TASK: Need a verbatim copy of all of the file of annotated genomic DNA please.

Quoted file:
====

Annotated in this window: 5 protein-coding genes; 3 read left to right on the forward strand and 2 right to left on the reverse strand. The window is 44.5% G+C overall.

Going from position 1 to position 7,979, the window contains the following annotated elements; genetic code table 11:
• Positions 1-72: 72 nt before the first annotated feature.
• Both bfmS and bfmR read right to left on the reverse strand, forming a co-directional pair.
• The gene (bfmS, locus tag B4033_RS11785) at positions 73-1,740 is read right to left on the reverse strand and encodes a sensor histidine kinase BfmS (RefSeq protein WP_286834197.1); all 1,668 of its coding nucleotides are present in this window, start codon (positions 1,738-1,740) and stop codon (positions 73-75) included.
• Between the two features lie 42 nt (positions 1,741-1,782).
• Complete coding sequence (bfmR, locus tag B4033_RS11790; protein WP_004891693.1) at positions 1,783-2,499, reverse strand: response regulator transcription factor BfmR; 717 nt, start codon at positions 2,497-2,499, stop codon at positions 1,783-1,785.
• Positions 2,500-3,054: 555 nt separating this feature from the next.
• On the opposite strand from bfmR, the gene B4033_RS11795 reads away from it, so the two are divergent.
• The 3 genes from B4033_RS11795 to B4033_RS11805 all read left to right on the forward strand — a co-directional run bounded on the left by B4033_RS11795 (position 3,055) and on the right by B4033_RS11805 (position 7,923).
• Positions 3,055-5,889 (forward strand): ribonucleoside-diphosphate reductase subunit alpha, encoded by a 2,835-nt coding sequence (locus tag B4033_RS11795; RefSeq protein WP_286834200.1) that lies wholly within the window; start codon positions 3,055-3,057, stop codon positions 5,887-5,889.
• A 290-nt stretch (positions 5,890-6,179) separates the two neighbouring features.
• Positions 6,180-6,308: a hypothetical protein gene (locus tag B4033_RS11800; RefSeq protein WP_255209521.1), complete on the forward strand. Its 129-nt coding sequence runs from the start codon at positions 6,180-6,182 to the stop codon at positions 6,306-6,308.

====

Annotated in this window: 5 protein-coding genes; 3 read left to right on the forward strand and 2 right to left on the reverse strand. The window is 44.5% G+C overall.

Going from position 1 to position 7,979, the window contains the following annotated elements; genetic code table 11:
• Positions 1-72: 72 nt before the first annotated feature.
• Both bfmS and bfmR read right to left on the reverse strand, forming a co-directional pair.
• The gene (bfmS, locus tag B4033_RS11785) at positions 73-1,740 is read right to left on the reverse strand and encodes a sensor histidine kinase BfmS (RefSeq protein WP_286834197.1); all 1,668 of its coding nucleotides are present in this window, start codon (positions 1,738-1,740) and stop codon (positions 73-75) included.
• Between the two features lie 42 nt (positions 1,741-1,782).
• Complete coding sequence (bfmR, locus tag B4033_RS11790; protein WP_004891693.1) at positions 1,783-2,499, reverse strand: response regulator transcription factor BfmR; 717 nt, start codon at positions 2,497-2,499, stop codon at positions 1,783-1,785.
• Positions 2,500-3,054: 555 nt separating this feature from the next.
• On the opposite strand from bfmR, the gene B4033_RS11795 reads away from it, so the two are divergent.
• The 3 genes from B4033_RS11795 to B4033_RS11805 all read left to right on the forward strand — a co-directional run bounded on the left by B4033_RS11795 (position 3,055) and on the right by B4033_RS11805 (position 7,923).
• Positions 3,055-5,889 (forward strand): ribonucleoside-diphosphate reductase subunit alpha, encoded by a 2,835-nt coding sequence (locus tag B4033_RS11795; RefSeq protein WP_286834200.1) that lies wholly within the window; start codon positions 3,055-3,057, stop codon positions 5,887-5,889.
• A 290-nt stretch (positions 5,890-6,179) separates the two neighbouring features.
• Positions 6,180-6,308: a hypothetical protein gene (locus tag B4033_RS11800; RefSeq protein WP_255209521.1), complete on the forward strand. Its 129-nt coding sequence runs from the start codon at positions 6,180-6,182 to the stop codon at positions 6,306-6,308.